Battle of Nicholson’s Nek, 30 October 1899

The Battle of Nicholson’s Nek was one of two British defeats around Ladysmith that came to be known as “Mournful Monday”, or the battle of Ladysmith.

After a brief attempt to defend a line closer to the Transvaal, at Dundee, Lieutenant-general Sir George White, the British commander in Natal, had withdrawn to Ladysmith. The British army in Natal had concentrated in Ladysmith by the early morning of 25 October.

Several Boer columns were converging on the town, but by 29 October were not all in place. White decided to launch a pre-emptive strike on those forces that were already in place to the north east and east of the town. He also dispatched a force to Nicholson’s Nek, north of Ladysmith, either to prevent another Boer column from interfering in the main fight around Ladysmith, or to block one possible route a defeated Boer army might take from Ladysmith.

The British force consisted of six companies from the Royal Irish Fusiliers (520 men), five and a half from the Gloucestershire Regiment (450 men) and No. 10 Mountain Battery (140 men), all commanded by Lieutenant Colonel Frank Carleton. Their supplies were carried on the backs of well over one hundred mules, being led by the soldiers. It would be the mules that would wreck the expedition.

Carleton’s force did not get moving until late on 29 October. By two in the morning on 30 October, Carleton decided that it was too late to continue on to Nicholson’s Nek, and decided to camp on Tchrengula Hill, a steep hill to the side of the trail. During the attempt to climb Tchrengula Hill, the mules stampeded, taking with them all of the water, the heliographs, most of the ammunition and enough parts of the artillery to make all of it useless.

The British force was now in a very vulnerable position, and really should have retreated back to Ladysmith. Instead, Carleton decided to remain on Tchrengula Hill. Over the next two hours he managed to get most of his men onto the top of the hill. However, the British chose to camp on the southern, slightly lower, end of the hill, leaving the higher northern end unguarded. The British line was poorly laid out, making it hard for the two wings to communicate, but the soldiers worked to create a reasonably strong line of stone ‘sangers’ or breastworks.

Meanwhile, the Boers had been alerted to the British presence by the noise of the mules. Around 500 men took up place at the north end of Tchrengula Hill, and at dawn opened fire on the British position. This was the empty battlefield that the British were so bad at dealing with at this stage. The Boer riflemen were scattered amongst the rocks on the top of the hill, almost invisible, and refusing to present a target for disciplined British musketry. Boer casualties were reported as four dead and five wounded, while the British suffered 38 dead and 105 wounded. Other Boer forces were already on neighbouring hilltops, from where they were able to fire into the sides of the British force.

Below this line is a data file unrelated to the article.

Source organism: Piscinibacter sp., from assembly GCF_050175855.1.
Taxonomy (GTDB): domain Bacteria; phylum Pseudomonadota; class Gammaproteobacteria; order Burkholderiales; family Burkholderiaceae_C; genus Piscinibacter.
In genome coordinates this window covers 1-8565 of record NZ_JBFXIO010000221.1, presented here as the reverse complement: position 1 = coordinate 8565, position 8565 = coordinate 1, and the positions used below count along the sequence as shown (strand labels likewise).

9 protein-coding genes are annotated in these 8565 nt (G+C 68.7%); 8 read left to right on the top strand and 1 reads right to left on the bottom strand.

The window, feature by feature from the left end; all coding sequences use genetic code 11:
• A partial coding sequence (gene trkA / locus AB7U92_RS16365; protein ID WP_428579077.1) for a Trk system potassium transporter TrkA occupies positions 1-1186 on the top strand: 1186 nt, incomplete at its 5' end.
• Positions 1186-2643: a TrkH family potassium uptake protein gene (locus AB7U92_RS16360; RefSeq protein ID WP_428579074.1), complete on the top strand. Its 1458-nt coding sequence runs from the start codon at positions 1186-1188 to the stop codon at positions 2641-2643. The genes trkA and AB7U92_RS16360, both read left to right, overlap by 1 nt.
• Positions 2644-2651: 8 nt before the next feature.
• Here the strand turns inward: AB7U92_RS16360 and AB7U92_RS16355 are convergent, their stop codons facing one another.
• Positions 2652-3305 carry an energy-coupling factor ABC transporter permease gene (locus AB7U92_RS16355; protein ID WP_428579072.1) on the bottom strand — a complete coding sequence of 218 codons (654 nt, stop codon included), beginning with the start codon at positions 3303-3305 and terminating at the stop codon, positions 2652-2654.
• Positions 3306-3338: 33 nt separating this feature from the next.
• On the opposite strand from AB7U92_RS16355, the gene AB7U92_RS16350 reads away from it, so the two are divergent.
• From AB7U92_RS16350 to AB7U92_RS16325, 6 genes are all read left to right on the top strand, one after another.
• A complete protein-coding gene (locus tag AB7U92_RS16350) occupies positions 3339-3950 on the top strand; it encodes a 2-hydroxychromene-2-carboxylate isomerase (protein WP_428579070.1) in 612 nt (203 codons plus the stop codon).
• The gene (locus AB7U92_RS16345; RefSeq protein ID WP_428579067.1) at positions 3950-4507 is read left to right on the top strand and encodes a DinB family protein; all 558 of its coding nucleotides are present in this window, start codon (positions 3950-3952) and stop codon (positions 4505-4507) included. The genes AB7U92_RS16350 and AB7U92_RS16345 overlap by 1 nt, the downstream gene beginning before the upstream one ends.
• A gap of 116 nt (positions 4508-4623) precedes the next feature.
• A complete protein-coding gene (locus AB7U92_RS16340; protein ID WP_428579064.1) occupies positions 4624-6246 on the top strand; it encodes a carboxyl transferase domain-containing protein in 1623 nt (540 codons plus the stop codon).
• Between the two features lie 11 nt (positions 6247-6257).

The battle ended in chaos. One part of the British line misinterpreted an attempt to warn them of a flanking attack as an order to pull back, and abandoned the line of sangers, which the Boers quickly seized. The Gloucestershire Regiment had taken the brunt of the fighting so far. Just after noon, Captain Stuart Duncan, apparently convinced that his isolated detachment was alone on the hill, raised the white flag. Where this differed from the Boer action at Elandslaagte was that when Carleton saw the Boer’s rise to accept the surrender, he decided that he had no choice but to accept the white flag and surrender the rest of this force. The Royal Irish Fusiliers, who had yet to be heavily engaged, were enraged by this decision, but had to accept it. In contrast, when part of his force had raised the white flag at Elandslaagte, General Kock had responded by leading a counterattack in person. The two sides still had a very different conception of the use of the white flag.

Carleton’s decision to surrender was almost certainly correct. From his position on Tchrengula Hill he could see back to Ladysmith, where White’s main attack had also failed. His own ammunition was running short. Retreat would have been impossible. However, the result was the biggest surrender of British troops since the Napoleonic Wars. Close to one thousand British soldiers entered captivity after the battle. The defeat at Nicholson’s Nek and the failure of White’s main attack at Lombard’s Kop ended any chance of avoiding a siege.

Friends and Enemies: The Natal Campaign in the South African War 1899-1902, Hugh Rethman. Looks at the Boer invasion of Natal, the siege of Ladysmith and the efforts to raise the siege, with an emphasis on the role of troops raised in Natal and on the fate of the civilian population of the area. Perhaps a bit too hostile to the Boers and critical of British officers, but excellent on its core subject - the contribution of the people of Natal to their own defence in the face of hostile invasion (Read Full Review)
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How to cite this article: Rickard, J (5 February 2007), Battle of Nicholson’s Nek, 30 October 1899,

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